I had the most uncomfortable night I'd had in ages. The Young Prince had picked up a bug from nursery and would be unable to go in, luckily my niece was around and could look after him while I worked from home. By 8 am I was logged on... but I was also feeling some pain. Since this was too early, I assumed it was false labour and carried on with work. The pain got worse. I joined my 10 am conference call but had to place myself on mute because the pains were becoming overwhelming. I explained to my manager (via prvt msg on a chat program) and logged off with a promise to keep her uptodate. I thought I had simply been working too hard and would feel better after a lie down but it was not to be. I looked at my dates and felt a rising panic. "It's too early" I kept saying.
I asked my niece to keep my son away because he looked super confused and frightened; and I called my birth buddies. These were people I could count on to take care of my other children or drive me to hospital or whatever. The first 2 were at work and could only offer much needed words of comfort and encouragement. My sister-in-law was on placement at some far off hospital but spoke to her supervisor and left straight away - despite me telling her not to rush - I mean, my first labour was 29 hours, the 2nd was 23, I didn't expect this to be any faster... she came running anyway (THANK GOD TOO!). The 4th I asked to help with my son and she offered to stay with me until HRH got home. I explained that HRH was NOT on his way because he didn't expect the baby to arrive anytime soon...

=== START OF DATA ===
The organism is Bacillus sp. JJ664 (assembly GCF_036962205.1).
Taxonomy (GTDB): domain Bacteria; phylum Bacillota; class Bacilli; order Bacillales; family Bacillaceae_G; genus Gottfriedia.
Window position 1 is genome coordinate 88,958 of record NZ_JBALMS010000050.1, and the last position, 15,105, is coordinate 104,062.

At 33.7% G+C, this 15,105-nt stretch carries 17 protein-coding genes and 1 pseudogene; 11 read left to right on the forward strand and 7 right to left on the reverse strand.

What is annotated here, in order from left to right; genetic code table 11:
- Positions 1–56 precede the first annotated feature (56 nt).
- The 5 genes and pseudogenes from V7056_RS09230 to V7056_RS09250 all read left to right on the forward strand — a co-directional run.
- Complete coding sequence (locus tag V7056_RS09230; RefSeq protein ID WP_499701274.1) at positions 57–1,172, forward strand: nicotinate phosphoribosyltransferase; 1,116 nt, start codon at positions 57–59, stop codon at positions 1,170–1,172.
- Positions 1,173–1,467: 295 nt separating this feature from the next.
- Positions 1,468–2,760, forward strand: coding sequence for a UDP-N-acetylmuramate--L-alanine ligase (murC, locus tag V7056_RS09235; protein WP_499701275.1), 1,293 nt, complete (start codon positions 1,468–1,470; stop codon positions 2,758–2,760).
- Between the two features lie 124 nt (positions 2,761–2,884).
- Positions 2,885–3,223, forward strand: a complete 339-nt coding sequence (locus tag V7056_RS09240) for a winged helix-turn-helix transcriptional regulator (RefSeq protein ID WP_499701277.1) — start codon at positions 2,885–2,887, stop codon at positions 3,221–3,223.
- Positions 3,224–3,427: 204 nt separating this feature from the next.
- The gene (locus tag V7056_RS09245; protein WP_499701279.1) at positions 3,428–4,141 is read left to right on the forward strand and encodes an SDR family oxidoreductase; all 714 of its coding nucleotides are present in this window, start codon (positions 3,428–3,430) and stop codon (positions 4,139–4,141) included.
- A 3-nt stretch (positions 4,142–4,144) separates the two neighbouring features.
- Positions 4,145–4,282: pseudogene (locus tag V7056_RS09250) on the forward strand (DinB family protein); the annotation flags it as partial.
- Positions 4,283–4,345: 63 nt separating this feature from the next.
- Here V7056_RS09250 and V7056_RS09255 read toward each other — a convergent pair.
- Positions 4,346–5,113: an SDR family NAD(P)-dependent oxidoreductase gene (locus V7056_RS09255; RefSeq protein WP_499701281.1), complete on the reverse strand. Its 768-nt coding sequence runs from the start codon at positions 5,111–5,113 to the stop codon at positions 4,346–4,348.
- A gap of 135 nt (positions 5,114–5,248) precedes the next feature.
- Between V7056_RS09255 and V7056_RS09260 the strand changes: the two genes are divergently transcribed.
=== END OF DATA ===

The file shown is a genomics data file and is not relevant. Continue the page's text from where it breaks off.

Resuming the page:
By midday I was definitely in labour, I couldn't focus enough to use any hypnobirthing techniques, so it was down to controlled breathing and talking myself down from fear and panic. I called my midwife but she couldn't come out to deliver because I didn't have the final sign offs required - she advised that I go to hospital. Those of you who know me well know how mortified I was by this - especially since I would have to go to the nearest hospital which was the very one I had been trying to avoid. Cherie & Brenda (sis-in-law) had arrived by then.
Since HRH wouldn't tell me where pump (which had arrived the day before) or the birth pool were (I believe his words were, "wait til I get home, I will do it"), I ran a hot bath and sat in it for pain relief. I HATE cold water (and I really mean HATE, my showers etc are always near scalding) yet - when the contractions came the only thing that got me through was directing an icy jet of water from the shower attachment straight at my tummy or against my lower back. Brenda almost collapsed in a fit of giggles - she says I looked like I was trying to 'wash away the pain' :)